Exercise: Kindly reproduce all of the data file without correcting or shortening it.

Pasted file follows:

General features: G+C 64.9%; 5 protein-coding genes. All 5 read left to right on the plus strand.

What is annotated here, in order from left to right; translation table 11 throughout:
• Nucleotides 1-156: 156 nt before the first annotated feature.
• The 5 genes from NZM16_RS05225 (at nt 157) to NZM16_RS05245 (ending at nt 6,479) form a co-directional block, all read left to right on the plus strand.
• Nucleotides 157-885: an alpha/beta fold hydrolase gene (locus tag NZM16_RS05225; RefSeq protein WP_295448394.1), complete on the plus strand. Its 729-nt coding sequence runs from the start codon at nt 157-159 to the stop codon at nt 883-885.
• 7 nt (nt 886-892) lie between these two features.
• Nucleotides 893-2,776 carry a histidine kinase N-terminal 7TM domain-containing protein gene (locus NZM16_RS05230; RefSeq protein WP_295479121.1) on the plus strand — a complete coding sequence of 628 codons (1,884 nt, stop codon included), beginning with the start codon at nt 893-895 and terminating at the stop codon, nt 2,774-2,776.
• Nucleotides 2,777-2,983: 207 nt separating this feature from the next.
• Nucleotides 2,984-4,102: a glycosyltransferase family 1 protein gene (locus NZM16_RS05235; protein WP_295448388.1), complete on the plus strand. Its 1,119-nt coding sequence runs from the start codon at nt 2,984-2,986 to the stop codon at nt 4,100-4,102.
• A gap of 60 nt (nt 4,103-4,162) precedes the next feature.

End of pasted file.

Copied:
General features: G+C 64.9%; 5 protein-coding genes. All 5 read left to right on the plus strand.

What is annotated here, in order from left to right; translation table 11 throughout:
• Nucleotides 1-156: 156 nt before the first annotated feature.
• The 5 genes from NZM16_RS05225 (at nt 157) to NZM16_RS05245 (ending at nt 6,479) form a co-directional block, all read left to right on the plus strand.
• Nucleotides 157-885: an alpha/beta fold hydrolase gene (locus tag NZM16_RS05225; RefSeq protein WP_295448394.1), complete on the plus strand. Its 729-nt coding sequence runs from the start codon at nt 157-159 to the stop codon at nt 883-885.
• 7 nt (nt 886-892) lie between these two features.
• Nucleotides 893-2,776 carry a histidine kinase N-terminal 7TM domain-containing protein gene (locus NZM16_RS05230; RefSeq protein WP_295479121.1) on the plus strand — a complete coding sequence of 628 codons (1,884 nt, stop codon included), beginning with the start codon at nt 893-895 and terminating at the stop codon, nt 2,774-2,776.
• Nucleotides 2,777-2,983: 207 nt separating this feature from the next.
• Nucleotides 2,984-4,102: a glycosyltransferase family 1 protein gene (locus NZM16_RS05235; protein WP_295448388.1), complete on the plus strand. Its 1,119-nt coding sequence runs from the start codon at nt 2,984-2,986 to the stop codon at nt 4,100-4,102.
• A gap of 60 nt (nt 4,103-4,162) precedes the next feature.